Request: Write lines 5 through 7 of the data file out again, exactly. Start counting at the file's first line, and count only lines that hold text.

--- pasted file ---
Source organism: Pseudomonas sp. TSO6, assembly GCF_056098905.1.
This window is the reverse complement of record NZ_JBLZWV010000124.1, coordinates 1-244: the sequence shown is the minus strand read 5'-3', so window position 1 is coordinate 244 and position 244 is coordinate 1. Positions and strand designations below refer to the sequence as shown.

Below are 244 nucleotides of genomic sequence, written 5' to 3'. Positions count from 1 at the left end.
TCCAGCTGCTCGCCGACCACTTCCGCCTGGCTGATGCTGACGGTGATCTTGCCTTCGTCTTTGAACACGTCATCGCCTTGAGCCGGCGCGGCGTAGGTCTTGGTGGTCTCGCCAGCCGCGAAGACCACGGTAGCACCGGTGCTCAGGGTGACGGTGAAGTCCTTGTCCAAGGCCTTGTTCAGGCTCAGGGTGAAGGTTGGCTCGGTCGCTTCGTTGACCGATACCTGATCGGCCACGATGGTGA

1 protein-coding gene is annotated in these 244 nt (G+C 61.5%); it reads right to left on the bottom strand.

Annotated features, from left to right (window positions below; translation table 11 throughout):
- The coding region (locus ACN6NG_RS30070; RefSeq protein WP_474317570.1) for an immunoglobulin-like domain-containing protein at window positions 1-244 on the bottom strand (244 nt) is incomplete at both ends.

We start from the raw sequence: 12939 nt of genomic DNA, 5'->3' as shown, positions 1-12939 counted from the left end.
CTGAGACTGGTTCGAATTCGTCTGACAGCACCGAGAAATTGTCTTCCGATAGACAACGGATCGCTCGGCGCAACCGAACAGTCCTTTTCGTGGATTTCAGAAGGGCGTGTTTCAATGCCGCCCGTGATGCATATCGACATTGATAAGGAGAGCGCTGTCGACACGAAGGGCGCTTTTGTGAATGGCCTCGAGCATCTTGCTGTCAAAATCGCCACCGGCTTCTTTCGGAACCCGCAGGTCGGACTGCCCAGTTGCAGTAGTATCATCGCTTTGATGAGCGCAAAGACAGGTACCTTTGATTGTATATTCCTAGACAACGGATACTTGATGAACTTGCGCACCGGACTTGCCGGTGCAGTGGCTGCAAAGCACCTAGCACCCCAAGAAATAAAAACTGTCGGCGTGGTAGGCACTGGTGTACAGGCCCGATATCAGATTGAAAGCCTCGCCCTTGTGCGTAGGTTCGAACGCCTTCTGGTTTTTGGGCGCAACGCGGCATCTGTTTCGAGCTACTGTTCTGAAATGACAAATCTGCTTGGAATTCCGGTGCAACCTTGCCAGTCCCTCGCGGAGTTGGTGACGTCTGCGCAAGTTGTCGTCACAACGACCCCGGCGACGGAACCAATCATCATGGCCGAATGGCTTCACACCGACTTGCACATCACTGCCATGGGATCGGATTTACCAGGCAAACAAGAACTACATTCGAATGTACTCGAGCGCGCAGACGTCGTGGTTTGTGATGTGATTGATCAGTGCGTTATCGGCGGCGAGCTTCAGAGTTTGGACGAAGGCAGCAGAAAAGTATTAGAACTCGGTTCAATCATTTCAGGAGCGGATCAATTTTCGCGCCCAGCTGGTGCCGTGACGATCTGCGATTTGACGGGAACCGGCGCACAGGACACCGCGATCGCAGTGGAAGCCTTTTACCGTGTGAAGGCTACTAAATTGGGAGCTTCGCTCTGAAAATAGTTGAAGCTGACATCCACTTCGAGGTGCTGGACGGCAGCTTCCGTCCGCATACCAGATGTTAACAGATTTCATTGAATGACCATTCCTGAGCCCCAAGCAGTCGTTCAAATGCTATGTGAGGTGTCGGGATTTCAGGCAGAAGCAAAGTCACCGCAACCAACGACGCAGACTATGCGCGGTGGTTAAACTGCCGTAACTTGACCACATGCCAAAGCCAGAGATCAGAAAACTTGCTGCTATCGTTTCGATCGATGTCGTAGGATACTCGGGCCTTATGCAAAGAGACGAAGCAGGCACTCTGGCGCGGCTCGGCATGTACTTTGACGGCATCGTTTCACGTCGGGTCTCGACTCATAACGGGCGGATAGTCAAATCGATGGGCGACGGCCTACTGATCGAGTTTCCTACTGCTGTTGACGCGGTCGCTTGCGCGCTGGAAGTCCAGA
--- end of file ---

1 protein-coding gene is annotated in these 244 nt (G+C 61.5%); it reads right to left on the bottom strand.

Annotated features, from left to right (window positions below; translation table 11 throughout):
- The coding region (locus ACN6NG_RS30070; RefSeq protein WP_474317570.1) for an immunoglobulin-like domain-containing protein at window positions 1-244 on the bottom strand (244 nt) is incomplete at both ends.